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Return to Everest: Happily Connected Sherpas

by News Room
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In early May, I made my fourth visit in the past two years to the villages of Khunde and Khumjung in Nepal. At 3,800 meters above sea level, nestled beautifully in the Himalayas, the two villages host our Everest Community Network (the highest in the world) and are home to over 1,000 happily connected Sherpas.

The Sherpas have consistently impressed me on each trip with their eagerness, determination, and willingness to collaborate. Their active involvement in our efforts to connect them to the Internet—from bringing a 10mbps wireless link to deploying an 8.3Kms, 300mbps fiber network—has been truly inspiring. This community network now provides dedicated 6mbps Internet access to their homes and lodges for 500 Nepal Rupees per month.

But this time, it was even more special!

Our job was to deliver six days of technical training on computer and fiber networking to build the competence of these Sherpas so they can manage technical support and essential troubleshooting functions—which is vital for the operational sustainability of this network.

Honestly, even when we boarded a twin otter plane from Kathmandu, I was skeptical about the reaction of this class of 17 Sherpas, including local school staff, young students, and even some of the trekking guides.

Students huddle around a piece of Internet infrastructure. There are stone piles behind them.

But as always, these Sherpas stunned us with their attention, keenness, and desire to learn! From the first day to the last, they demonstrated excellent brainpower in understanding the networking concepts, cabling, fiber splicing, and device configurations. There was not a single day when we didn’t extend our class timings to accommodate their demand for practice and further understanding.

We also did a one-day field visit, taking the class around all the infrastructure bits of the whole network, from the backhaul and operations center to the distribution network and network client configuration. Seeing such interest from these Sherpas, who proved my earlier skepticism wrong, was a sheer joy.

It wouldn’t be fair not to introduce some to you here:

This group of seventeen inspired us and proved their attentiveness to learning new skills. Some may think their future is beyond being a porter, trekking, or climbing guide, and they will be encouraged to learn more and become networking technicians or engineers.

A group photo of the class holding certificates and smiling.

The Importance of Partners and Community Coming Together

This training wouldn’t have been possible without excellent support from partners in Nepal, including the local Sherpas steering committee members that administer this community. The Nepal network operators group provided two experts who led the training in the Nepali language, and our local partner, Nepal Internet Foundation, handled all arrangements and coordination.

A woman in a pink jacket stands and faces to the side.

While the training ran well, we had a chance to organize some other work capturing the impact of the Internet on the people. I visited connected homes and lodges to meet local Sherpas and discuss the Internet. I wanted to see if this fiber connectivity has changed their lives over the past ten months and their overall impression of the network quality of service.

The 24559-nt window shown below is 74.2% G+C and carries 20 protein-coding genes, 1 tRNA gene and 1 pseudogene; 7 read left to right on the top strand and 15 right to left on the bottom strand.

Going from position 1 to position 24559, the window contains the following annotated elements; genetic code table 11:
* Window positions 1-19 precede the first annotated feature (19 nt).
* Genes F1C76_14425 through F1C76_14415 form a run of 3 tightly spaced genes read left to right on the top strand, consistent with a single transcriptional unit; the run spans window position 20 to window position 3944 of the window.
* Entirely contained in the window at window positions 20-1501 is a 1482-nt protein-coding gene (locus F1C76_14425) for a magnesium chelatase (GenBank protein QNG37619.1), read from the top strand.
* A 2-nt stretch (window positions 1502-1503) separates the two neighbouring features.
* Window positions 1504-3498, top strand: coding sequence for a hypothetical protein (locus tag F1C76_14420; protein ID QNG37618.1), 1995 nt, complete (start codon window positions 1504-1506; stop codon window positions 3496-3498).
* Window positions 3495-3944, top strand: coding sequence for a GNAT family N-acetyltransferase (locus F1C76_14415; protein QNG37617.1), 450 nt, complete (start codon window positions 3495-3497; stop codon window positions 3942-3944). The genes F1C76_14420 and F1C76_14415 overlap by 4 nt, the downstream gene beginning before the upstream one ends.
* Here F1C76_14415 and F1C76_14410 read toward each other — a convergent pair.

The Internet Means Opportunity

At each home and lodge, I witnessed a smile and appreciation, expressing how the Internet translates into an opportunity for these indigenous people of the Himalayan region.

I met many people who have been impacted by the Internet in different ways:

  • A self-taught freelancer who now earns through the Internet and is now sharing its potential with his mother
  • A mother delighted to see her two schoolchildren using the Internet for learning
  • A grandmother who lives alone in Khunde and calls the Internet her friend who connects her to two daughters living abroad
  • A grateful principal who admires our support in connecting his school
  • And a happy female lodge owner who now offers a paid WiFi service to her guests

Each of these opportunities reflects how the users live and run the Internet, making it a force for good.

Two years ago, when we first connected the Sherpas of the Everest community network, one of the ideas shared by Chhepal Sherpa, our local champion, was to start a Sherpa homestay service that would offer tourists the experience of Sherpa culture, food, and tradition and give residents a more viable income.

The Internet Is an Enabler

On the fifth day of the training, a group of local home and lodge owners from Khunde attended a live workshop with Airbnb to learn about the platform and share their Sherpa homestay ideas.

What we initially planned as a two-hour workshop ran an hour extra with exciting deliberations and information sharing between the lodge owners and Airbnb staff.

The Internet has made what was a hope two years ago a reality and, who knows, we may soon find Sherpa homes listed on Airbnb!

On behalf of these Sherpa people, I would like to express our appreciation for Airbnb’s support of this project.

A group of people sit at tables.

The Work to Connect the Unconnected Never Ends

I am now back home with great memories and a stronger belief that the Internet allows people and communities to thrive.

But our work doesn’t end here. For 33 percent of the worldon every continent, in rural, remote, and even urban communities, each day without Internet access is a day of lost opportunity.

There is still so much to be done to connect the unconnected and bring further smiles to this world, just like I witnessed by meeting the Happily Connected Sherpas.

Image © Naveed Haq

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